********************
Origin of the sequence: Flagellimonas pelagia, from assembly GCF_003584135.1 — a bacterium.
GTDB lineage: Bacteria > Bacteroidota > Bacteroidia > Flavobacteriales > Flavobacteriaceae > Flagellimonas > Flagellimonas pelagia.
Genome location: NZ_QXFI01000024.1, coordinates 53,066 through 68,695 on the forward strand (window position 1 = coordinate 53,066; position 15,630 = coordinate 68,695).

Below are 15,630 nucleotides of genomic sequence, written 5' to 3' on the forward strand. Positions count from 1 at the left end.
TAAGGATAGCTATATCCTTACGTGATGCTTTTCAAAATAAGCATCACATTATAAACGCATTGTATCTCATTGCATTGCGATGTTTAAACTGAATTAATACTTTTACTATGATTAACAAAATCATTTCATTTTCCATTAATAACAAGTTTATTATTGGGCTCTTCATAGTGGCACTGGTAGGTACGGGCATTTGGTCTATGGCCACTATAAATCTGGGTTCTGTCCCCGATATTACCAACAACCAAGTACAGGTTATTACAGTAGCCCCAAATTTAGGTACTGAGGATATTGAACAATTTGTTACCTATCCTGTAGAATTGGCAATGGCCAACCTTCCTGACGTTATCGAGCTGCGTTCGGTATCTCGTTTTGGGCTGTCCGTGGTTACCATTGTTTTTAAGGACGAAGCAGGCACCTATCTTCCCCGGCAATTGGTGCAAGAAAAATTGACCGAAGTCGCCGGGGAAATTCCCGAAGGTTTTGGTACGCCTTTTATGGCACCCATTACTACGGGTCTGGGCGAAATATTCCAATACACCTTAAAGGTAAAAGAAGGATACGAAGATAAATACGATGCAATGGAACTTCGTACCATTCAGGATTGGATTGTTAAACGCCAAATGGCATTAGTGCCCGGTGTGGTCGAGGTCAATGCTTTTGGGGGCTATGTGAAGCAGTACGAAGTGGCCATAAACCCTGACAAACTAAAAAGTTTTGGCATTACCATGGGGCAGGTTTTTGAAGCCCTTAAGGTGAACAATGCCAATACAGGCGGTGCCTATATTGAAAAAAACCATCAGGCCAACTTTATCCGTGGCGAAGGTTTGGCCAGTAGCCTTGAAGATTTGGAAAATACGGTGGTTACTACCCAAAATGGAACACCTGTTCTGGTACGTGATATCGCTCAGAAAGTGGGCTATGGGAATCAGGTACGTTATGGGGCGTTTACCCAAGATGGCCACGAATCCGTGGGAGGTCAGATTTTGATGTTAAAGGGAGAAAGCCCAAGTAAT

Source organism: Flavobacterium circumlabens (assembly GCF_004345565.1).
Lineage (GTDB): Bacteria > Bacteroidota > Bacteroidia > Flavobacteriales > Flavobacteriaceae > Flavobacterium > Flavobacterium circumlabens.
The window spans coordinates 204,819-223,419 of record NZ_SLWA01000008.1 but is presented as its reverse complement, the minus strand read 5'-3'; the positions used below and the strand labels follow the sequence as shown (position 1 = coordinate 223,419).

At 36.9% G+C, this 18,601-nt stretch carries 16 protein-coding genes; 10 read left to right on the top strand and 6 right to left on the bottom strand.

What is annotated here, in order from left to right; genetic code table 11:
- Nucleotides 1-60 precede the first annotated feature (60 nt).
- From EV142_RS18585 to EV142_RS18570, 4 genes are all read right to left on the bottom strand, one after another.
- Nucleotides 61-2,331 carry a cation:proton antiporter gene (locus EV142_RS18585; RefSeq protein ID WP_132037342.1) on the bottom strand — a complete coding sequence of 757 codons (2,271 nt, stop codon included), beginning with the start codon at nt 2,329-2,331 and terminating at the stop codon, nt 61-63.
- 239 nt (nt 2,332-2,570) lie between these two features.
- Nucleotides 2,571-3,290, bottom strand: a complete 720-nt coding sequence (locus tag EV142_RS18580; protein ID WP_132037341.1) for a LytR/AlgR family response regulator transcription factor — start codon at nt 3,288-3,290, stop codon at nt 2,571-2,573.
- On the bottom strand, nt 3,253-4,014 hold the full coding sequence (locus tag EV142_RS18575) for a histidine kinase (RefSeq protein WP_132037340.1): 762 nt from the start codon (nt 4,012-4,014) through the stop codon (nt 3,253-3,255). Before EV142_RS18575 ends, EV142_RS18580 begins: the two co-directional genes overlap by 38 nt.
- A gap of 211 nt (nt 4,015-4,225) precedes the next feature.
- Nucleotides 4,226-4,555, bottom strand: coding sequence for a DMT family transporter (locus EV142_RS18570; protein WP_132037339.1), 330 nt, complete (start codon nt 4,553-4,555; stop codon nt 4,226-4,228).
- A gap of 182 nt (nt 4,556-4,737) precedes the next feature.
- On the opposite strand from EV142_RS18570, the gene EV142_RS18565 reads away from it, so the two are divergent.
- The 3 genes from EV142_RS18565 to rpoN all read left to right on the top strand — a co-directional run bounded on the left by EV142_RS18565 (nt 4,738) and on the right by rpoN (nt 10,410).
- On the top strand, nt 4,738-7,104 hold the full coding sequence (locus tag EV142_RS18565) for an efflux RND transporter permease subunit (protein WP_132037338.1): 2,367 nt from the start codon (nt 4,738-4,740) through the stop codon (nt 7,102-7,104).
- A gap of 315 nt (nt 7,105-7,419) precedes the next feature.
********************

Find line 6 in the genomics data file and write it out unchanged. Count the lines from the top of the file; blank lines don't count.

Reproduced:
Source organism: Flavobacterium circumlabens (assembly GCF_004345565.1).